The 88th Congress

As the historic 88th Congress drew to a close in the fall of 1964, Time Magazine’s Capitol Hill reporter, Neil MacNeil, offered his appraisal. “Much of the time, the Congress looked clumsy and awkward. The Senate staggered through two debilitating and seemingly senseless filibusters,” he wrote. “The House seemed constantly in need of someone to wipe its nose.” (Much the same could be said about our current Congress.)

“The members of both parties in both chambers were constantly complaining and caterwauling at their frustrated, bewildered, confused, and pitiful condition. No one appreciated them. They were led by inept leaders—so they protested,” MacNeil reported.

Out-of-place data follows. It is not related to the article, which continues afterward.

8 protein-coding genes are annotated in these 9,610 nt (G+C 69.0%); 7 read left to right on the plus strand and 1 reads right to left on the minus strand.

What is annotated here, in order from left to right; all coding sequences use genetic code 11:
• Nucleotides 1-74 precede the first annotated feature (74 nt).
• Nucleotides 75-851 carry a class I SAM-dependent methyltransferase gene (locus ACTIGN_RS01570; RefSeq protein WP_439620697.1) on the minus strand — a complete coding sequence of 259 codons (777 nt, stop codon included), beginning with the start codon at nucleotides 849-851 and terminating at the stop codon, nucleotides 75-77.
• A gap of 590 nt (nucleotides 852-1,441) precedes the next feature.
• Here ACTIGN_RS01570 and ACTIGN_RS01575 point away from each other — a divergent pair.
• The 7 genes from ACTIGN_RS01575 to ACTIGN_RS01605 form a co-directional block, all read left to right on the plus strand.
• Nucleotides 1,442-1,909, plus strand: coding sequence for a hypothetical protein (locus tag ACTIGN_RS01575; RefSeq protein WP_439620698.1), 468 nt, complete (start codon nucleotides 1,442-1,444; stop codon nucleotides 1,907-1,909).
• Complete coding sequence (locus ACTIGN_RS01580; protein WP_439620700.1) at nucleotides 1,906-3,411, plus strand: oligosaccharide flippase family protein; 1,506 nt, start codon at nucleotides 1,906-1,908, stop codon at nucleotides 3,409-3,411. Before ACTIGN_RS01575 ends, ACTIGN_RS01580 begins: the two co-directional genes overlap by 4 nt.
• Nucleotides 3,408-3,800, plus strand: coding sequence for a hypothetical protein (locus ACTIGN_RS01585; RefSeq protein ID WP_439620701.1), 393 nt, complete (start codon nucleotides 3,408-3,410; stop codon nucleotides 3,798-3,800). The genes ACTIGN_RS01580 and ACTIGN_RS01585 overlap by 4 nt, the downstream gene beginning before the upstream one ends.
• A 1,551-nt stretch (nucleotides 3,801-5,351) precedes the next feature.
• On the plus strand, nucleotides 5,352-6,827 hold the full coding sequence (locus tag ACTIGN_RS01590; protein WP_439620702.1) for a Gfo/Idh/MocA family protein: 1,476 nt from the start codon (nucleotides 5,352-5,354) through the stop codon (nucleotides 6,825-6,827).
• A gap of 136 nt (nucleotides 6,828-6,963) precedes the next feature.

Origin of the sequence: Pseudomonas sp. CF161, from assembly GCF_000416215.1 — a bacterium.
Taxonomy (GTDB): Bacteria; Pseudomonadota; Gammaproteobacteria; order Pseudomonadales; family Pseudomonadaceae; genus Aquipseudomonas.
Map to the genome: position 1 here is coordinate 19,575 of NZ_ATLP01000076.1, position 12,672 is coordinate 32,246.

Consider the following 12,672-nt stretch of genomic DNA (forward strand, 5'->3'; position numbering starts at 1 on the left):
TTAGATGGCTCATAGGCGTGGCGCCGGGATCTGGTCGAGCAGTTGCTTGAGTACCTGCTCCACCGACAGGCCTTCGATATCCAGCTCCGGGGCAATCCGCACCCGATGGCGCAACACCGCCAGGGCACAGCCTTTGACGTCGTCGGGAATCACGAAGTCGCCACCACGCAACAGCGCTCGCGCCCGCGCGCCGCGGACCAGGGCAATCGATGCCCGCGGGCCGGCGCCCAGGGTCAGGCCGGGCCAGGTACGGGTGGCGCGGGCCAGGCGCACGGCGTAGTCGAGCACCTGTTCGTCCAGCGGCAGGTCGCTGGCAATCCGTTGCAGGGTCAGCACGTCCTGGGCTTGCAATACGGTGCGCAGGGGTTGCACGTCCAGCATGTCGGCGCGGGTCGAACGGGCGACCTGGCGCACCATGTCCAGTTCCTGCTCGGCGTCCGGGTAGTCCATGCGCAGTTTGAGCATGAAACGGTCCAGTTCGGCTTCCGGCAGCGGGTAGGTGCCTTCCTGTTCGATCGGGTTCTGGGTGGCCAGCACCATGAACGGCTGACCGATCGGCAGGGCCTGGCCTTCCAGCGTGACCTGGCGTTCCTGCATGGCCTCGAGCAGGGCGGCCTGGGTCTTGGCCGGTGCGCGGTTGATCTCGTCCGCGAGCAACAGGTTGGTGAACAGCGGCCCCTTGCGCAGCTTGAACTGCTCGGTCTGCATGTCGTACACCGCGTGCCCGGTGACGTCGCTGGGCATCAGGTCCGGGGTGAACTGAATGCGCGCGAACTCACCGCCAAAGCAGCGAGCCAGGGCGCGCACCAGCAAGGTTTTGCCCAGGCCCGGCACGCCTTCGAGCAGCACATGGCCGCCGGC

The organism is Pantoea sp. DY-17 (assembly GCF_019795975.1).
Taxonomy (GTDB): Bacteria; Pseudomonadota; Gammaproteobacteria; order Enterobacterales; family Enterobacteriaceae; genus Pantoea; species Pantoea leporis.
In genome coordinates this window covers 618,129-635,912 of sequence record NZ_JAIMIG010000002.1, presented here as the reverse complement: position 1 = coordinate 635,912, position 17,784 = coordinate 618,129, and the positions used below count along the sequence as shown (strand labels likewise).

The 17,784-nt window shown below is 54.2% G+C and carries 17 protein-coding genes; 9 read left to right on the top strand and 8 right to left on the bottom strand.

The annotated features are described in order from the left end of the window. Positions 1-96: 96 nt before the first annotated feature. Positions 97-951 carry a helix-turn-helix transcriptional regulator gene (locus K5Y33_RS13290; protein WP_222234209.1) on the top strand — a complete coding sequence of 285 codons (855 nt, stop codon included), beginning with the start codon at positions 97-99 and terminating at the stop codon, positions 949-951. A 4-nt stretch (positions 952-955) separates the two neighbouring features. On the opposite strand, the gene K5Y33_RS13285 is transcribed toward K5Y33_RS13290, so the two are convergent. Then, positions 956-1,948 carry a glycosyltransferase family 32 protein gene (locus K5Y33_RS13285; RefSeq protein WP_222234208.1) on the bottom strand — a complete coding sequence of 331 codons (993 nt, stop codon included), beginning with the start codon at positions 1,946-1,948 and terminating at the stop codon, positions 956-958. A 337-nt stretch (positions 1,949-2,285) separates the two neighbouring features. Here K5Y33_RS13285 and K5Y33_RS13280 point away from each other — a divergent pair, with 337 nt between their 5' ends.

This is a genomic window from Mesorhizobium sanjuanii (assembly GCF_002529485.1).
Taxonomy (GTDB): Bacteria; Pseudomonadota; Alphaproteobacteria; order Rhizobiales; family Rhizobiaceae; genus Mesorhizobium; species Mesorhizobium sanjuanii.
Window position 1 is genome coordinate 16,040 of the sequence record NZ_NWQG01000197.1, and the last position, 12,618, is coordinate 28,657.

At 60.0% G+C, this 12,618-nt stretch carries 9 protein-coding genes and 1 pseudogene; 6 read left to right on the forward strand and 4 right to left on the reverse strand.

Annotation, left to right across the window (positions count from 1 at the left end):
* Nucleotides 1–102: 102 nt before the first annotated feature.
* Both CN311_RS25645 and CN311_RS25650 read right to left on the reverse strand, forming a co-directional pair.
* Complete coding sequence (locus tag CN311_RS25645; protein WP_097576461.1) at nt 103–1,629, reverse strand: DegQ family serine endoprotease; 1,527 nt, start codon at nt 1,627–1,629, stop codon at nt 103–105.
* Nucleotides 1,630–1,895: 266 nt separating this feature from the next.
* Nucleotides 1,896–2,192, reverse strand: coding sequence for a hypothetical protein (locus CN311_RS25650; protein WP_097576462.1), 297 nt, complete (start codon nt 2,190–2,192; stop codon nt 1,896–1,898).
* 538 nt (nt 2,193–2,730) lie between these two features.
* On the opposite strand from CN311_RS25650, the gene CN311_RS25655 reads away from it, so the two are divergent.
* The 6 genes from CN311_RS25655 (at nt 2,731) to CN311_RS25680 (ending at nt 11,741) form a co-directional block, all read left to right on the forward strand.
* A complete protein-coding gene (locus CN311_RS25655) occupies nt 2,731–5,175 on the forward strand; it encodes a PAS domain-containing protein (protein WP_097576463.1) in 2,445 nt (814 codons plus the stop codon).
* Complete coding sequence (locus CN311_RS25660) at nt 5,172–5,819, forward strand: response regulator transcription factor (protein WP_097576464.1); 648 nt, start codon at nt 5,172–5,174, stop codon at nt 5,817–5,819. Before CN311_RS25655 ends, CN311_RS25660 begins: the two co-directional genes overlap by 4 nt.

But appearances deceived: “If this congress [sic] frequently looked inept and bamboozled, it was moving all the same at the very same time implacably toward its impressive record.” As MacNeil concluded, “Beyond cavil, the record already in hand is one of the most extraordinary in the nation’s legislative history.”

MacNeil’s 13-page report macneil_reports_88th.pdf describes the 88th Congress’s achievements and analyzes the roles President John Kennedy and Lyndon Johnson played.